partner- ship, society, or joint stock company.",

    3) Logic requires the conclusion that "27 CFR 478.29"
    does not apply to citizens' exercise of rights.

    For corroboration, the principle of limiting a law to the "scope" of a "same general class" is written into the Oregon Constitution as well, at Article 4, Section 20, which reads:

    "Section 20. Subject and title of Act. Every Act shall
    embrace but one subject
    , and matters properly
    connected
    therewith, which subject shall be expressed
    in the title. But if any subject shall be embraced in an
    Act which shall not be expressed in the title, such Act
    shall be void only as to so much thereof as shall not be
    expressed in the title."

    Same for the Washington Constitution, at Article 2, Section 19:

    "SECTION 19 BILL TO CONTAIN ONE SUBJECT. No
    bill shall embrace more than one subject
    , and
    that shall be expressed in the title."


    As if to be redundant and conclusive about what the "single-subject" requirement means for interpretation of laws that relate to rights, Oregon's Legislators remove all doubt about "infringement through interpretation". See ORS 174.030:

    "174.030 Construction favoring natural right to
    prevail. Where a statute is equally susceptible of two
    interpretations, one in favor of natural right and the
    other against it, the former is to prevail."

    Yes these last couple provisions are State provisions, but what's consistent is the principle that the law and logic lands on the side of liberty to exercise rights. Given the Oregon requirements for "proper connection" and a "single subject", and given that "licensing" has been made integral to all of this, notice how in the definition of "license", the "proper connection" within the definition is the word "commercial". See definition of "license" in Oregon ORS 183.310(5) (Administrative Procedures Act):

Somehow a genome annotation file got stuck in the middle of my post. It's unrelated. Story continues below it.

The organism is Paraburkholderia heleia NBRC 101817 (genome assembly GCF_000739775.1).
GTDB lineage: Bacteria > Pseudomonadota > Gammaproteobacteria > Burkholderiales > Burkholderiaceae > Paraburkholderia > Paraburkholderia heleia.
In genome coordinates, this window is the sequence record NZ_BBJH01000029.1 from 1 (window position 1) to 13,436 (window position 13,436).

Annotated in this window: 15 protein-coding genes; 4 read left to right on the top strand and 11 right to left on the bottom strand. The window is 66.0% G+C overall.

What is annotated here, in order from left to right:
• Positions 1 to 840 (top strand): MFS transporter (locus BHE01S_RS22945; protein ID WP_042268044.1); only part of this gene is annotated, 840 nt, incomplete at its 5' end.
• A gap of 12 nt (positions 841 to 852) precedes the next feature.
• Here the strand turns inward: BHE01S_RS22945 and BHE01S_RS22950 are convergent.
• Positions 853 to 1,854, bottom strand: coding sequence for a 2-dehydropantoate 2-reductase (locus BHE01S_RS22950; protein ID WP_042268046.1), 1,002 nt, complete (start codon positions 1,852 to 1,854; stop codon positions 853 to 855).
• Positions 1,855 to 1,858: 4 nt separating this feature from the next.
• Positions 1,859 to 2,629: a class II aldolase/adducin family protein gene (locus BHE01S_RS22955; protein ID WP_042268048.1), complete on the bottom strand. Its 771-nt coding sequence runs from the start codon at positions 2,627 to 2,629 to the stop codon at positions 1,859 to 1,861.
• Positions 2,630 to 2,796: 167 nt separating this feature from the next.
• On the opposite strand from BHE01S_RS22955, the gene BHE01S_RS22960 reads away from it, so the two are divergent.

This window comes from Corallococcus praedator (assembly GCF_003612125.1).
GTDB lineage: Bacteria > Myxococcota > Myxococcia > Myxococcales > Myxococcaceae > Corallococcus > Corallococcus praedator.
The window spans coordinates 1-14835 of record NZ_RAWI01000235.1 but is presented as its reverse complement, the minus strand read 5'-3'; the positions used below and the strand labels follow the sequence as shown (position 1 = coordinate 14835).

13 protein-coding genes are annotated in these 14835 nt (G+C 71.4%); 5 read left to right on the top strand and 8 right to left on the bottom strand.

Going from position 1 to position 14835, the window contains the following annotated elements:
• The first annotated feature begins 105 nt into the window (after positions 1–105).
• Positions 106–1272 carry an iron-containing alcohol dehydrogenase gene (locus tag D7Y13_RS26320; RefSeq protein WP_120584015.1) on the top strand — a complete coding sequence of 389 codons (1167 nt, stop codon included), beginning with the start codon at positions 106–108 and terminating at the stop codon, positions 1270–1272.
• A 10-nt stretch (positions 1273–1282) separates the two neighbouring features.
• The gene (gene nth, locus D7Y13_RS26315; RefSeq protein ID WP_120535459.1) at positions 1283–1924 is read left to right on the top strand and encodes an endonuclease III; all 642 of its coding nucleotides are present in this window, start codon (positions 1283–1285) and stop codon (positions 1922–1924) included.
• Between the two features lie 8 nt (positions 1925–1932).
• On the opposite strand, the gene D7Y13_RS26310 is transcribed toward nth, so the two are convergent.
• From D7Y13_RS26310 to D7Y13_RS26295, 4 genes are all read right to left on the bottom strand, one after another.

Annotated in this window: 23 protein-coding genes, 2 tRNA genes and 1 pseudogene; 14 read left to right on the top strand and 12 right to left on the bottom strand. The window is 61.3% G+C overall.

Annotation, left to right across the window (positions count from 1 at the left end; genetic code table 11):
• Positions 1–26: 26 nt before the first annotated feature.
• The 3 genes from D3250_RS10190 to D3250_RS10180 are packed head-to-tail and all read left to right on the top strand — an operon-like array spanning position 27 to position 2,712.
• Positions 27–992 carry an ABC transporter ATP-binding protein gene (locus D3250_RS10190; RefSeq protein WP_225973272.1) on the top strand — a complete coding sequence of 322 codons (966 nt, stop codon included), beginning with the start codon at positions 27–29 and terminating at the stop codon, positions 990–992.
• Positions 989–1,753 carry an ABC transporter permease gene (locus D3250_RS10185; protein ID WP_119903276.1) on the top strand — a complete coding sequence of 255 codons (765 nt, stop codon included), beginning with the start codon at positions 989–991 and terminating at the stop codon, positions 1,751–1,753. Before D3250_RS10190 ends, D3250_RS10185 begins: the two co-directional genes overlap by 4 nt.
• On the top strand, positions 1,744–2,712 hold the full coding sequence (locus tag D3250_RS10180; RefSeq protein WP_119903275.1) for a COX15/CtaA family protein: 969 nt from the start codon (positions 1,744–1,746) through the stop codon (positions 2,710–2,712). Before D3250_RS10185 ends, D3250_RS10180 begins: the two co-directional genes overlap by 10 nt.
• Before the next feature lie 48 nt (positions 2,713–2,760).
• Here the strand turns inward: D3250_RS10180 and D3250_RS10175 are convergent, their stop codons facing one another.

"183.310 Definitions for chapter. As used in this
    chapter: (5) “License” includes the whole or part of any
    agency permit, certificate, approval, registration or
    similar form of permission required by law to pursue
    any commercial activity, trade, occupation or
    profession.

    No other words but "commercial" describe what "license" is legislatively meant to apply to. No other words can be implied into this definition either. See ORS 174.010:

    "174.010 General rule for construction of statutes. In
    the construction of a statute, the office of the judge is
    simply to ascertain and declare what is, in terms or
    in substance, contained therein, not to insert what
    has been omitted, or to omit what has been inserted;
    and where there are several provisions or particulars
    such construction is, if possible, to be adopted as will
    give effect to all."

    Therefore, since the principle of protecting and maintaining rights is consistent in all of the previous provisions, and since this same principle is the foundation of the federal Constitution as well, laws like "27 CFR 478.29" and "licensing" can have no "proper connection" to the fundamental interests at stake with self-defense rights or citizens' exercise of them.
     
    Last edited: Jun 22, 2014
  8. tedacker

    tedacker
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    OK, so putting it in terms I can understand. I should be able to buy, sell or trade as an individual, in state or out of state because I am protected by the Constitution. A law that violates the constitution is unenforceable. If that is where you were going, I totally agree. Might have a heck of a time in court!
     
  9. CounterOfBeans

    CounterOfBeans
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    A) Yes, if I was determining the law as a juror (see below), I would say that that's the message being made by those provisions, and